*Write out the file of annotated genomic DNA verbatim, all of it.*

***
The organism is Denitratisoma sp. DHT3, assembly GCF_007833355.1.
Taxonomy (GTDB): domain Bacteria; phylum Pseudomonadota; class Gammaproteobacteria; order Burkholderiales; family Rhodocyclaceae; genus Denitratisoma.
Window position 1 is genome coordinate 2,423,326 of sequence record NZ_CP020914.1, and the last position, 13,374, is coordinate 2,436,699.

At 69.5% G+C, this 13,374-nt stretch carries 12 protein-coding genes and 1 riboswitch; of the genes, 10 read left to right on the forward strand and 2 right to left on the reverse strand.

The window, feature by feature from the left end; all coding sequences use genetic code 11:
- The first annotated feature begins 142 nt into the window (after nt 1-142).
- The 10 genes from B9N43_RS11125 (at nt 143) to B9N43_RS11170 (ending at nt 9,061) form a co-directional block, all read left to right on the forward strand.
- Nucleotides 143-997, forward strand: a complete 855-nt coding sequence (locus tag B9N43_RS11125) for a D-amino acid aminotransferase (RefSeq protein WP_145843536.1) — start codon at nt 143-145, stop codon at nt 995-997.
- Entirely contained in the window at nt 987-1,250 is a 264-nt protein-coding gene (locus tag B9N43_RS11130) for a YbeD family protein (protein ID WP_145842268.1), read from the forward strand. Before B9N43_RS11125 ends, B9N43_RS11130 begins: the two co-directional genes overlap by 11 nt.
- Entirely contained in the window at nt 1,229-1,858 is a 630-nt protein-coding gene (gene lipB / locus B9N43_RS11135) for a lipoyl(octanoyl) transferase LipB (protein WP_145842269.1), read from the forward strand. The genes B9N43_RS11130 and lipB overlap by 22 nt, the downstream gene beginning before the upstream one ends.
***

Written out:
The organism is Denitratisoma sp. DHT3, assembly GCF_007833355.1.
Taxonomy (GTDB): domain Bacteria; phylum Pseudomonadota; class Gammaproteobacteria; order Burkholderiales; family Rhodocyclaceae; genus Denitratisoma.
Window position 1 is genome coordinate 2,423,326 of sequence record NZ_CP020914.1, and the last position, 13,374, is coordinate 2,436,699.

At 69.5% G+C, this 13,374-nt stretch carries 12 protein-coding genes and 1 riboswitch; of the genes, 10 read left to right on the forward strand and 2 right to left on the reverse strand.

The window, feature by feature from the left end; all coding sequences use genetic code 11:
- The first annotated feature begins 142 nt into the window (after nt 1-142).
- The 10 genes from B9N43_RS11125 (at nt 143) to B9N43_RS11170 (ending at nt 9,061) form a co-directional block, all read left to right on the forward strand.
- Nucleotides 143-997, forward strand: a complete 855-nt coding sequence (locus tag B9N43_RS11125) for a D-amino acid aminotransferase (RefSeq protein WP_145843536.1) — start codon at nt 143-145, stop codon at nt 995-997.
- Entirely contained in the window at nt 987-1,250 is a 264-nt protein-coding gene (locus tag B9N43_RS11130) for a YbeD family protein (protein ID WP_145842268.1), read from the forward strand. Before B9N43_RS11125 ends, B9N43_RS11130 begins: the two co-directional genes overlap by 11 nt.
- Entirely contained in the window at nt 1,229-1,858 is a 630-nt protein-coding gene (gene lipB / locus B9N43_RS11135) for a lipoyl(octanoyl) transferase LipB (protein WP_145842269.1), read from the forward strand. The genes B9N43_RS11130 and lipB overlap by 22 nt, the downstream gene beginning before the upstream one ends.